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Lobbying: Buying and utilizing access

  • Mayer, Wolfgang
  • Mujumdar, Sudesh
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    This paper introduces an alternative to the lobbying literature's standard assumption that money buys policies. Our model - in which influence-seeking requires both money to buy access and managerial time to utilize access - offers three significant benefits. First, it counters criticism that the money-buys-policies assumption is at odds with reality. Second, its much stronger lobbying incentives weaken the free-rider problem and raise incentives for lobby formation. Third, the model yields testable hypotheses on: the determinants of lobbying incentives; the number of lobbying firms in an industry; and the impact on industry lobbying by the size distribution of firms, contribution limits on firms, world price changes, and the ability to adjust labor employment.

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    File URL: http://www.economics-ejournal.org/economics/discussionpapers/2012-15
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    File URL: http://econstor.eu/bitstream/10419/55854/1/687954290.pdf
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    Paper provided by Kiel Institute for the World Economy in its series Economics Discussion Papers with number 2012-15.

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    Date of creation: 2012
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    Handle: RePEc:zbw:ifwedp:201215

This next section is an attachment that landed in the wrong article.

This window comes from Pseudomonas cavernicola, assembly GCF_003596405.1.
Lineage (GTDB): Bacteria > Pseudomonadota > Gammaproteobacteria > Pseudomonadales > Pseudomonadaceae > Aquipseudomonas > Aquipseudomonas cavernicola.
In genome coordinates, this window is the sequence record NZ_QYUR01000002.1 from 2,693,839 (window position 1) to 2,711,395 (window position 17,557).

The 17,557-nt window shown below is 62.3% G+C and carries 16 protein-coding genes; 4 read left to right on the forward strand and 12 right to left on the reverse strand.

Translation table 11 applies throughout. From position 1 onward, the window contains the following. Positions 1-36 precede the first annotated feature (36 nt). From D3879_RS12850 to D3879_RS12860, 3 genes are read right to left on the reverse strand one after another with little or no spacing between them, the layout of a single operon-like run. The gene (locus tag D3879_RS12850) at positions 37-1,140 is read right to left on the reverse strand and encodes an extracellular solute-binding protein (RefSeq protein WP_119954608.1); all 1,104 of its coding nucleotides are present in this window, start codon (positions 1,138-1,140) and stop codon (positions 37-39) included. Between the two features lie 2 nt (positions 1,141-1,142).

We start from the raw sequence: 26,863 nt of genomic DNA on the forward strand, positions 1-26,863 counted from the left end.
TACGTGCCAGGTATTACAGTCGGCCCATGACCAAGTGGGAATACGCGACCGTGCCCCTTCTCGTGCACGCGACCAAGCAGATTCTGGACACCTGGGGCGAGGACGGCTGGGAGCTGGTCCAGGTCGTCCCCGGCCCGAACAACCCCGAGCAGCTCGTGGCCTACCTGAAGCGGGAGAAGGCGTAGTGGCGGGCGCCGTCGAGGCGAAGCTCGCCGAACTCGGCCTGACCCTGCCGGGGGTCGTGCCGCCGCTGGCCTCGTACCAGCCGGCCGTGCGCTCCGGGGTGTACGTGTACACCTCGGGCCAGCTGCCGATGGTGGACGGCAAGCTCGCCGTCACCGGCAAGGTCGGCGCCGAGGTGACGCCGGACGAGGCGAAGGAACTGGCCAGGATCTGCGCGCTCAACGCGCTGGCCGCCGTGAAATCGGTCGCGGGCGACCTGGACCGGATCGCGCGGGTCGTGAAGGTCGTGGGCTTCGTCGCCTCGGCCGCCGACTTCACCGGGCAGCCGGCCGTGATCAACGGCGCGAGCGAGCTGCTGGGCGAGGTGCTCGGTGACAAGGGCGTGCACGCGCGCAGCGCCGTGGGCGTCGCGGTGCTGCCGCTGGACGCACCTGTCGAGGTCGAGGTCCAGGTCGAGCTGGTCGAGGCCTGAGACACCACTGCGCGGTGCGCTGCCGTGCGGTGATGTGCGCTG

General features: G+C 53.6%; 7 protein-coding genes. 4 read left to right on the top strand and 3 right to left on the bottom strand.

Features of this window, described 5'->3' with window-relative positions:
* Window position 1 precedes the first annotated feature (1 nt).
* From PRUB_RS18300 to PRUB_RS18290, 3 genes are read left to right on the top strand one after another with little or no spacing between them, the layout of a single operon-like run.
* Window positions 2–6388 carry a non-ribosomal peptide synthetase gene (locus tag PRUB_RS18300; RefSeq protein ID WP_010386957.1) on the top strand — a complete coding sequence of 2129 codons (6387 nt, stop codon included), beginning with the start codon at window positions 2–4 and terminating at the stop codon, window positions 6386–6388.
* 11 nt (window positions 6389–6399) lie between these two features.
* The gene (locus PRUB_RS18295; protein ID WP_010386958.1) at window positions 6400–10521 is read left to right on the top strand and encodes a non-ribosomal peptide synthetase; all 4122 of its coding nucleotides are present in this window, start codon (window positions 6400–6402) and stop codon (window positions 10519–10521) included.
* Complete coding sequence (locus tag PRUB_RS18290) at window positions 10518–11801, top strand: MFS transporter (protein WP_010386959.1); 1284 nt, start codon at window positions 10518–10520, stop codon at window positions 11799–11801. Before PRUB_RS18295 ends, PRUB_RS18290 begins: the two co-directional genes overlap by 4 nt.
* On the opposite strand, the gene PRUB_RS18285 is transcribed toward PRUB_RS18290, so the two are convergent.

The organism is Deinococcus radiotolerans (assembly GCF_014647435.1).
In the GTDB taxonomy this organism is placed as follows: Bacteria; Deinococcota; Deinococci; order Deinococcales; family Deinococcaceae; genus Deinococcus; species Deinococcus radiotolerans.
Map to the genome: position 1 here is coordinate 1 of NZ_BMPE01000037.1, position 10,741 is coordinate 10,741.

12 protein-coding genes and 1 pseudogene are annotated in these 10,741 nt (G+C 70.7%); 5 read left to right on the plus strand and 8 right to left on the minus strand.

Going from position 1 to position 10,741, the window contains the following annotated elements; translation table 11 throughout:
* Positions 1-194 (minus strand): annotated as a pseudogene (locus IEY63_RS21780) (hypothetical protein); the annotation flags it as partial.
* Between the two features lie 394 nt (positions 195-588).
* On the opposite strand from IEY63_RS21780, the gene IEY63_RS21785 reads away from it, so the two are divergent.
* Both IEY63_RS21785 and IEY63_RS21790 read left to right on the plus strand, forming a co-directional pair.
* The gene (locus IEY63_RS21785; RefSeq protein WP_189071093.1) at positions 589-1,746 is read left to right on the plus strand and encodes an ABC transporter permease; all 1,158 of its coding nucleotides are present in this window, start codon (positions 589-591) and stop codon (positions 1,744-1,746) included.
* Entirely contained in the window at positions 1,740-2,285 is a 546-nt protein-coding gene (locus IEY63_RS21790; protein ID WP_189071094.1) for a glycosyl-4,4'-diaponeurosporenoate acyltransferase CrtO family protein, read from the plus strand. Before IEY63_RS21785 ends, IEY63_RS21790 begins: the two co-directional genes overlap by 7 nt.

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    1. Pecorino, Paul, 1998. "Is There a Free-Rider Problem in Lobbying? Endogenous Tariffs, Trigger Strategies, and the Number of Firms," American Economic Review, American Economic Association, vol. 88(3), pages 652-60, June.
    2. Jean-Jacques Laffont, 1989. "The Economics of Uncertainty and Information," MIT Press Books, The MIT Press, edition 1, volume 1, number 0262121360, June.
    3. Gawande, Kishore, 1997. "US non-tariff barriers as privately provided public goods," Journal of Public Economics, Elsevier, vol. 64(1), pages 61-81, April.
    4. McMillan, John, 1979. "Individual incentives in the supply of public inputs," Journal of Public Economics, Elsevier, vol. 12(1), pages 87-98, August.
    5. Magee, Christopher, 2002. "Endogenous trade policy and lobby formation: an application to the free-rider problem," Journal of International Economics, Elsevier, vol. 57(2), pages 449-471, August.
    6. Potters, Jan & Sloof, Randolph, 1996. "Interest groups: A survey of empirical models that try to assess their influence," European Journal of Political Economy, Elsevier, vol. 12(3), pages 403-442, November.
    7. Bombardini, Matilde, 2008. "Firm heterogeneity and lobby participation," Journal of International Economics, Elsevier, vol. 75(2), pages 329-348, July.
    8. Bergstrom, Theodore & Blume, Lawrence & Varian, Hal, 1986. "On the private provision of public goods," Journal of Public Economics, Elsevier, vol. 29(1), pages 25-49, February.
    9. James M. Snyder, 1991. "On Buying Legislatures," Economics and Politics, Wiley Blackwell, vol. 3(2), pages 93-109, 07.
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